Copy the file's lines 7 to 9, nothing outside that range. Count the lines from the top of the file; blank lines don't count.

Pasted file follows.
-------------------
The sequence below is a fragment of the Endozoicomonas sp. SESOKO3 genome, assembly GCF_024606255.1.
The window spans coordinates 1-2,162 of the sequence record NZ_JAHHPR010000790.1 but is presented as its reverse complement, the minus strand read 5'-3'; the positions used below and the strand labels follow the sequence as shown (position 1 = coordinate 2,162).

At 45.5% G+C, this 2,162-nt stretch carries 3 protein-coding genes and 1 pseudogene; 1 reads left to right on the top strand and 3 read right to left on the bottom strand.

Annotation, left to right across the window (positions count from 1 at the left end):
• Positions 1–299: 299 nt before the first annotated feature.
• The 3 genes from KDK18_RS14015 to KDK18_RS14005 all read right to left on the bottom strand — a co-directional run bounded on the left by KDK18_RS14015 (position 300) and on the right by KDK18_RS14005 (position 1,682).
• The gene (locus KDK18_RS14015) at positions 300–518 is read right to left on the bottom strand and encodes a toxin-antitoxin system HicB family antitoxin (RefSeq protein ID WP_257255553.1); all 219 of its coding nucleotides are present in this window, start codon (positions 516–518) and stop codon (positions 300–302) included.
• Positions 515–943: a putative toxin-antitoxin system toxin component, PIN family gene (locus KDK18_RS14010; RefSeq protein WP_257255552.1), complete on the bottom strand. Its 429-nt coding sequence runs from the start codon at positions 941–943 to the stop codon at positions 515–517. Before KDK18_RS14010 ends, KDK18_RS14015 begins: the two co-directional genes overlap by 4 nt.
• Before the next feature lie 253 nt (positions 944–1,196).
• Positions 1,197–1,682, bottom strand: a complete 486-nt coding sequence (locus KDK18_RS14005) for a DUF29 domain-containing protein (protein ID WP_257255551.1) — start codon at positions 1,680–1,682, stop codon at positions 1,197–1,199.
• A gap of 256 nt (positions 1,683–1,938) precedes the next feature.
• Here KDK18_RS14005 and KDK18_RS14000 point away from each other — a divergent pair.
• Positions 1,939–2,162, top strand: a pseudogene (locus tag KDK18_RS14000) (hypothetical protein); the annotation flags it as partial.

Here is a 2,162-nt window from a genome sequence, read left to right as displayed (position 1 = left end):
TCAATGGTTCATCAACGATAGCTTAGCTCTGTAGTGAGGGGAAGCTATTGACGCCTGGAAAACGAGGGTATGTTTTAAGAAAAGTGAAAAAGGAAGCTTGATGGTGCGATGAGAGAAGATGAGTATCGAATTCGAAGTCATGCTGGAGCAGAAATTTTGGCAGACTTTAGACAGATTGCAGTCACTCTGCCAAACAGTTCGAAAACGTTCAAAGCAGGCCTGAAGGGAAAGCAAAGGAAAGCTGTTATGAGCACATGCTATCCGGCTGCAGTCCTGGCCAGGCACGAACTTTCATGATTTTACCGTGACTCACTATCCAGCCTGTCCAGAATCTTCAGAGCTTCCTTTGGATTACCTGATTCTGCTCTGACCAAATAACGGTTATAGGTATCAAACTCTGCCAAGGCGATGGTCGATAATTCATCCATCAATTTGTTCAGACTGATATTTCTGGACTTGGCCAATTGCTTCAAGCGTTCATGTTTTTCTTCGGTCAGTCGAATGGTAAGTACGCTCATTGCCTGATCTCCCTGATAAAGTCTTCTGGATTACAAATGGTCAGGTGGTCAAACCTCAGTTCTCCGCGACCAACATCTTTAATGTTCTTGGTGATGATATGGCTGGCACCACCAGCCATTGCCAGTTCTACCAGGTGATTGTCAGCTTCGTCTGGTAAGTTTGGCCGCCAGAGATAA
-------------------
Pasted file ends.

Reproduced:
• The gene (locus KDK18_RS14015) at positions 300–518 is read right to left on the bottom strand and encodes a toxin-antitoxin system HicB family antitoxin (RefSeq protein ID WP_257255553.1); all 219 of its coding nucleotides are present in this window, start codon (positions 516–518) and stop codon (positions 300–302) included.
• Positions 515–943: a putative toxin-antitoxin system toxin component, PIN family gene (locus KDK18_RS14010; RefSeq protein WP_257255552.1), complete on the bottom strand. Its 429-nt coding sequence runs from the start codon at positions 941–943 to the stop codon at positions 515–517. Before KDK18_RS14010 ends, KDK18_RS14015 begins: the two co-directional genes overlap by 4 nt.
• Before the next feature lie 253 nt (positions 944–1,196).